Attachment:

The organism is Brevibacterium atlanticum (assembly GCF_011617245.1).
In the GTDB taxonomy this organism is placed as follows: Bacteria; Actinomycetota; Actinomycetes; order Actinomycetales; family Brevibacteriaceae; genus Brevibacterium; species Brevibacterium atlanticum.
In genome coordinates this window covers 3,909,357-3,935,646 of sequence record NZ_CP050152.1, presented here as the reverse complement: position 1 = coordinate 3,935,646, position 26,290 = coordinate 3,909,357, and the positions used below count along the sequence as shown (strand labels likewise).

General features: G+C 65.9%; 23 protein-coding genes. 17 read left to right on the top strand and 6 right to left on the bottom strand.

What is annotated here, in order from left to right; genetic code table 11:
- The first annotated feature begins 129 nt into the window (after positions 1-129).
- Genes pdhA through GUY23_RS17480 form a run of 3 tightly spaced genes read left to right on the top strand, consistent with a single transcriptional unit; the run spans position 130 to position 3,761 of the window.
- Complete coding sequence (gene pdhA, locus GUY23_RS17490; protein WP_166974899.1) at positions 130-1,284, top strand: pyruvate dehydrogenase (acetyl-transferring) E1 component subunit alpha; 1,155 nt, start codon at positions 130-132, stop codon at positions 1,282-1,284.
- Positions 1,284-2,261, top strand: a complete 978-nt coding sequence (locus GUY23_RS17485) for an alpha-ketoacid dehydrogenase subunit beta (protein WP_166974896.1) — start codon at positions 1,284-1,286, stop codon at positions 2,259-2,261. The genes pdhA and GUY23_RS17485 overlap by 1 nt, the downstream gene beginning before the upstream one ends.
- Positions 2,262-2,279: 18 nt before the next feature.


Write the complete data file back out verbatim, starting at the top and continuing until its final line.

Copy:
The organism is Brevibacterium atlanticum (assembly GCF_011617245.1).
In the GTDB taxonomy this organism is placed as follows: Bacteria; Actinomycetota; Actinomycetes; order Actinomycetales; family Brevibacteriaceae; genus Brevibacterium; species Brevibacterium atlanticum.
In genome coordinates this window covers 3,909,357-3,935,646 of sequence record NZ_CP050152.1, presented here as the reverse complement: position 1 = coordinate 3,935,646, position 26,290 = coordinate 3,909,357, and the positions used below count along the sequence as shown (strand labels likewise).

General features: G+C 65.9%; 23 protein-coding genes. 17 read left to right on the top strand and 6 right to left on the bottom strand.

What is annotated here, in order from left to right; genetic code table 11:
- The first annotated feature begins 129 nt into the window (after positions 1-129).
- Genes pdhA through GUY23_RS17480 form a run of 3 tightly spaced genes read left to right on the top strand, consistent with a single transcriptional unit; the run spans position 130 to position 3,761 of the window.
- Complete coding sequence (gene pdhA, locus GUY23_RS17490; protein WP_166974899.1) at positions 130-1,284, top strand: pyruvate dehydrogenase (acetyl-transferring) E1 component subunit alpha; 1,155 nt, start codon at positions 130-132, stop codon at positions 1,282-1,284.
- Positions 1,284-2,261, top strand: a complete 978-nt coding sequence (locus GUY23_RS17485) for an alpha-ketoacid dehydrogenase subunit beta (protein WP_166974896.1) — start codon at positions 1,284-1,286, stop codon at positions 2,259-2,261. The genes pdhA and GUY23_RS17485 overlap by 1 nt, the downstream gene beginning before the upstream one ends.
- Positions 2,262-2,279: 18 nt before the next feature.